What Are PCB Etching Techniques?

Etching is a technique to remove unwanted materials from the surface. As part of the PCB fabrication process, etching takes off the excess copper from the copper layer, leaving the desired circuit on it. There are two types of etching techniques: wet etching and dry etching.


1. Wet Etching

Wet etching refers to chemical etching, uses two types of chemicals: acidic chemicals and alkaline chemicals.


1.1 Acidic Etching

In acidic etching, the used etchants are Ferric Chloride (FeCl3) and Cupric Chloride (CuCl2). The acidic etching is often for inner layer etching in a rigid PCB. The reason is that the acidic etching is more accurate and cheaper than the alkaline one. The acidic solvent does not react with the photoresist as well as not damage the desired part. Furthermore, this method has the smallest undercuts, which are the portion of the copper removed under the photoresist. However, acidic etching is much more time-consuming than alkaline etching.

Cupric chloride (CuCl2) is a more common etchant than ferric chloride (FeCl3)  as it offers a constant etching rate and is less costly. Also, it can correctly etch small features such as fine line inner layers and continuously recycle and regenerate. Cupric chloride in combination with sodium chloride (NaCl) is one of the methods to obtain the maximum etching rate. The chemical reactions include:

Cu + CuCl2  2CuCl

2CuCl + 4Cl  2(CuCl3)2-

2CuCl + 2HCl + H2O2 2CuCl2 + 2H2O

Unlike cupric chloride, ferric chloride (FeCl3)  is an etchant with limited usage due to its costly disposal after etching. But it is a favored spray etchant on account of its ability to retain copper.


1.2 Alkaline Etching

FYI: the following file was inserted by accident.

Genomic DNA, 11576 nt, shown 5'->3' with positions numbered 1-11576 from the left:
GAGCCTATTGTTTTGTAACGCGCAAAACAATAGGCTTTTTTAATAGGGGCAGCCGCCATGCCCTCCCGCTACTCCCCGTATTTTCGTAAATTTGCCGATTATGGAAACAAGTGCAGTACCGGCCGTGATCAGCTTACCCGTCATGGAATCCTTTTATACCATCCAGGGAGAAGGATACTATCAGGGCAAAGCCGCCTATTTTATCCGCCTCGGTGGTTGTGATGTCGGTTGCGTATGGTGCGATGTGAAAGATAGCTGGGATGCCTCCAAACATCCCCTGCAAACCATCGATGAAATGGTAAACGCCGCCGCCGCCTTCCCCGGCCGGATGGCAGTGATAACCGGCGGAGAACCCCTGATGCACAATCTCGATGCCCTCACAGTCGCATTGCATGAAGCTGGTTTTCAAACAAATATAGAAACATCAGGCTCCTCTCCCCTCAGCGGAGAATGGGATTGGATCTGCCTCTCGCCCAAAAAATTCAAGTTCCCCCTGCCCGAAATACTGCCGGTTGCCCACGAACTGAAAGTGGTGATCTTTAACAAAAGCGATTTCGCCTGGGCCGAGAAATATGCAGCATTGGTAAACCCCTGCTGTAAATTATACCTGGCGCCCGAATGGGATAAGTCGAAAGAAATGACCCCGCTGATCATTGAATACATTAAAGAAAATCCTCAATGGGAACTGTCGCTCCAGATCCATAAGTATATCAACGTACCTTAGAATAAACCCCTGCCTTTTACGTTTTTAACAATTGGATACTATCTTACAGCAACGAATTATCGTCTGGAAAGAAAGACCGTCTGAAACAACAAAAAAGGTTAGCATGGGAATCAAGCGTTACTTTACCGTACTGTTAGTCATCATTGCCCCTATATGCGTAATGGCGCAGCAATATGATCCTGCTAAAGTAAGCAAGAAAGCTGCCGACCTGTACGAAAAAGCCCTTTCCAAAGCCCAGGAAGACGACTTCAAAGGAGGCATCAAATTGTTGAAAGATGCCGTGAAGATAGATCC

Alkaline etching is chemically removing the undesired copper layer in the circuit pattern under alkaline conditions. Alkaline etching is suitable for the etching of the outer layer circuit patterns with lead/tin plating, nickel plating, gold plating, etc. The alkaline etchant is the cupric chloride + ammonia composition. The [Cu(NH3)4]2+Cl2 in the etching solution is a strong oxidizing agent, which reacts with and dissolves the metal copper. The whole process carries out in a high-pressure spray chamber, therefore some key parameters such as temperature, pH, and concentration of Cu2+ and NH4Cl in this process need to be considered. The reacting temperature is generally between 48 to 52 . The chemical reactions include:

CuCl2 + 4NH3  [Cu(NH3)4]2+Cl2

Cu + [Cu(NH3)4]2+Cl2  2[Cu(NH3)2]+Cl

2[Cu(NH3)2]+Cl + 2NH4Cl + 2NH3 H2O + O2  2[Cu(NH3)4]2+Cl2 + 3H2O


2. Dry Etching

Dry etching utilizes gas or plasma as an etchant to remove undesired substrate materials. Unlike wet etching, dry etching avoids the use of chemicals and generating enormous hazardous chemical waste. At the same time, it reduces the risk of water contamination.

Laser etching is one of the dry etching methods, which utilizes computer-controlled hardware to produce high-quality PCB. The trace lines on the PCB substrate are engraved by a high power contained in the laser beam. Then, the computer etches away the undesired copper traces. Compared with other wet etching methods, laser etching greatly reduces the number of steps, thereby diminishing production costs as well as production time.

Plasma etching is another dry etching method designed to help lessen liquid waste disposal in the manufacturing process and realize selectivity that is hard to acquire with wet chemistry. It is a selective etching reacting with chemically active free radicals. It also includes directing the high-speed stream of plasma of a proper gas mixture at the etched material. Compared with wet etching methods, plasma etching is clean. Also, the entire process can be simplified, and dimensional tolerances can be improved. Plasma etching can perform controlled and precise etching on a very small scale. This special process also reduces the occurrence of polluted vias and solvent absorption.